Discretion will have been exercised in all those cases where settlement was granted to former Gurkhas who retired prior to 1 July 1997 but it is not possible to separate the data provided to identify those who retired before on or after that date.
Gurkha soldiers who have completed their service in the British Army and wish to apply for British citizenship must make a successful application for naturalisation under section 6 of the British Nationality Act 1981. There is no distinction between those who enlisted before or after 1 July 1997.
James Brokenshire: To ask the Secretary of State for the Home Department pursuant to the answer of 16 January 2008, Official Report, column 1302W, on national firearms licensing management system, when the National Policing Improvement Agency review of the effectiveness of the interface between the national firearms register on the Police National Computer and the National Firearms Licensing Management System will be completed; and if she will publish the results and recommendations of this review.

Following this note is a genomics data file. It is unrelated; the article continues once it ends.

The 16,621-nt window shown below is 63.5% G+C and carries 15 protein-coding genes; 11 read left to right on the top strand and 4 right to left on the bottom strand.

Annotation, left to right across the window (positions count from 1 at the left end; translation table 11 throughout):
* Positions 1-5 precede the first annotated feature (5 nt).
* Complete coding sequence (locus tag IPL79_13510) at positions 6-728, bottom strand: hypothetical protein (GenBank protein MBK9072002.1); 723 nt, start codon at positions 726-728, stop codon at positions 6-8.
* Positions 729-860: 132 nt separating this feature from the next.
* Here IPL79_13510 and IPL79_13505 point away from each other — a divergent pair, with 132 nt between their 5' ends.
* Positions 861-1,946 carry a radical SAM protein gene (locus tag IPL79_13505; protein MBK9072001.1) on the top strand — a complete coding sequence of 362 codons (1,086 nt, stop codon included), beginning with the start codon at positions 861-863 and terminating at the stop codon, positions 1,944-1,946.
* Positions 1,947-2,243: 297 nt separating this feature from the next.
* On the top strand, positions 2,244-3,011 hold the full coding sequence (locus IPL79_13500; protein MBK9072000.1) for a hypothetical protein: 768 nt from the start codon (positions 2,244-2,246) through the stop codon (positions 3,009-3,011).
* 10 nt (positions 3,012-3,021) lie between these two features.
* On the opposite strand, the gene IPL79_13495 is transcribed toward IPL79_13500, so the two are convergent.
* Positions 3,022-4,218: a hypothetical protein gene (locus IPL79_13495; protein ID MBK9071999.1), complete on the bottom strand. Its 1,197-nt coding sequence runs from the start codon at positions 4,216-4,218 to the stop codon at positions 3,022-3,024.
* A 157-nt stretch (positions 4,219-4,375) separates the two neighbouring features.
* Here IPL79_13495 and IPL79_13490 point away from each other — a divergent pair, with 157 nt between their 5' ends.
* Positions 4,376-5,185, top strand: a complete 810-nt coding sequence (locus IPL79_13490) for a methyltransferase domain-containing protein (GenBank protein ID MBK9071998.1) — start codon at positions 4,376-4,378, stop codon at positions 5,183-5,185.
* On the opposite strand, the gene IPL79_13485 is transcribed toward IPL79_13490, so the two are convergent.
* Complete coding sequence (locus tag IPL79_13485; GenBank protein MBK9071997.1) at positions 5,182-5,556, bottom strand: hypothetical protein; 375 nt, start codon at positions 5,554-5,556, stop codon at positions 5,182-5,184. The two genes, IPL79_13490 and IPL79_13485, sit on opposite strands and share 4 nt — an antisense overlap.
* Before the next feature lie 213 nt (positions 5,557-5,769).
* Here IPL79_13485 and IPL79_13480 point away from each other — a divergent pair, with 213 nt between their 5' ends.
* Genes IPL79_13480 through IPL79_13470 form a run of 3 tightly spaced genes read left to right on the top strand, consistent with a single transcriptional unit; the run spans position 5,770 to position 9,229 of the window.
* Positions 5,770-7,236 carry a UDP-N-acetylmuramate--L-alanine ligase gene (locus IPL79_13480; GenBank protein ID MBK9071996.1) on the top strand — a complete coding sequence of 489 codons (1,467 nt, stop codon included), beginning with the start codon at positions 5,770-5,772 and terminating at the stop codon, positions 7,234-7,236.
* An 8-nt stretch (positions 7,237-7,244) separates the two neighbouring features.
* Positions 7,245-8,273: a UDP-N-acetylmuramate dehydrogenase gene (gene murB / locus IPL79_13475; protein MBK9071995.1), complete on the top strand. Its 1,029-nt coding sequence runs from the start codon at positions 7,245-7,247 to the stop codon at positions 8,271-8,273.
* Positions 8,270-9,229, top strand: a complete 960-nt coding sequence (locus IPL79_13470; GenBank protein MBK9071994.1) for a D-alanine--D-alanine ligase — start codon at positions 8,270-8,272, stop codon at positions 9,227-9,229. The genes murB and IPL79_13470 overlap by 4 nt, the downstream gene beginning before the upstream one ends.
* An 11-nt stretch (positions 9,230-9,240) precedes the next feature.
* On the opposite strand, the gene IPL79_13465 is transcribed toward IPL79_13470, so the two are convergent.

Mr. Coaker: Following successful completion of the implementation of the interface between the National Firearms Licensing Management System (NFLMS) and the Police National Computer (PNC), a review of the efficiency of the interface between the two systems is now being conducted with a view to ensuring that the business benefits are fully realised by the Police Service.
The review is being conducted by the National Policing Improvement Agency (NPIA) and the Association of Chief Police Officers. The work has commenced, but it is too early to say when it will be completed. A summary of the review will be made available on the NPIA website: